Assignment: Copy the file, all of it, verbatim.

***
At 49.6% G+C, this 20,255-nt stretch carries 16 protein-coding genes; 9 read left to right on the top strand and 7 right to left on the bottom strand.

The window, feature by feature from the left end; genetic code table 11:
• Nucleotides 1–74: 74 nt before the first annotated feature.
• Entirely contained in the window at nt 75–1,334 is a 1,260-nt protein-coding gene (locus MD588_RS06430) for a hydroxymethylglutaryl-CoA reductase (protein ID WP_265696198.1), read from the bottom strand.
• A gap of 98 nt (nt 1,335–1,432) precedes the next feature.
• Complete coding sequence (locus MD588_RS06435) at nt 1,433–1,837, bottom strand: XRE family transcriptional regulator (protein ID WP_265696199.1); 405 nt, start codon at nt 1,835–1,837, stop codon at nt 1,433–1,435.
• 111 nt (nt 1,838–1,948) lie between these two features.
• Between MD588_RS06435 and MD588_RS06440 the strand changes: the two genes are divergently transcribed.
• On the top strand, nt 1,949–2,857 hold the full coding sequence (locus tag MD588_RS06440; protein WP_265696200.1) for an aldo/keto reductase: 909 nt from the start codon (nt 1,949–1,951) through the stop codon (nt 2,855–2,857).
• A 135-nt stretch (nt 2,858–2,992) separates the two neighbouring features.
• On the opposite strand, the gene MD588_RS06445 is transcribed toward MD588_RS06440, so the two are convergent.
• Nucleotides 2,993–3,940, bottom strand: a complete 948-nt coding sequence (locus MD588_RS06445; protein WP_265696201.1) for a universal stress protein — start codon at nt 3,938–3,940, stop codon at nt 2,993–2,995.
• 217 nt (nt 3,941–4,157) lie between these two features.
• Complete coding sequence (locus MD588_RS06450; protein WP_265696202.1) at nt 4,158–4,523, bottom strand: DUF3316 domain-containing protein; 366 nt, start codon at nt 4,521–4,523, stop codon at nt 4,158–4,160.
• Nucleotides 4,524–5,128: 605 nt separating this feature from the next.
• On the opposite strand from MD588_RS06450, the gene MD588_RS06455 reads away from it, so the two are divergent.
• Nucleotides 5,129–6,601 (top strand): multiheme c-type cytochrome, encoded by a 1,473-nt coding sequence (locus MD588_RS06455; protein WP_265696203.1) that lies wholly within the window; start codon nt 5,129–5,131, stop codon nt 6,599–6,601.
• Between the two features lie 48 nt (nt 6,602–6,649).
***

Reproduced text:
At 49.6% G+C, this 20,255-nt stretch carries 16 protein-coding genes; 9 read left to right on the top strand and 7 right to left on the bottom strand.

The window, feature by feature from the left end; genetic code table 11:
• Nucleotides 1–74: 74 nt before the first annotated feature.
• Entirely contained in the window at nt 75–1,334 is a 1,260-nt protein-coding gene (locus MD588_RS06430) for a hydroxymethylglutaryl-CoA reductase (protein ID WP_265696198.1), read from the bottom strand.
• A gap of 98 nt (nt 1,335–1,432) precedes the next feature.
• Complete coding sequence (locus MD588_RS06435) at nt 1,433–1,837, bottom strand: XRE family transcriptional regulator (protein ID WP_265696199.1); 405 nt, start codon at nt 1,835–1,837, stop codon at nt 1,433–1,435.
• 111 nt (nt 1,838–1,948) lie between these two features.
• Between MD588_RS06435 and MD588_RS06440 the strand changes: the two genes are divergently transcribed.
• On the top strand, nt 1,949–2,857 hold the full coding sequence (locus tag MD588_RS06440; protein WP_265696200.1) for an aldo/keto reductase: 909 nt from the start codon (nt 1,949–1,951) through the stop codon (nt 2,855–2,857).
• A 135-nt stretch (nt 2,858–2,992) separates the two neighbouring features.
• On the opposite strand, the gene MD588_RS06445 is transcribed toward MD588_RS06440, so the two are convergent.
• Nucleotides 2,993–3,940, bottom strand: a complete 948-nt coding sequence (locus MD588_RS06445; protein WP_265696201.1) for a universal stress protein — start codon at nt 3,938–3,940, stop codon at nt 2,993–2,995.
• 217 nt (nt 3,941–4,157) lie between these two features.
• Complete coding sequence (locus MD588_RS06450; protein WP_265696202.1) at nt 4,158–4,523, bottom strand: DUF3316 domain-containing protein; 366 nt, start codon at nt 4,521–4,523, stop codon at nt 4,158–4,160.
• Nucleotides 4,524–5,128: 605 nt separating this feature from the next.
• On the opposite strand from MD588_RS06450, the gene MD588_RS06455 reads away from it, so the two are divergent.
• Nucleotides 5,129–6,601 (top strand): multiheme c-type cytochrome, encoded by a 1,473-nt coding sequence (locus MD588_RS06455; protein WP_265696203.1) that lies wholly within the window; start codon nt 5,129–5,131, stop codon nt 6,599–6,601.
• Between the two features lie 48 nt (nt 6,602–6,649).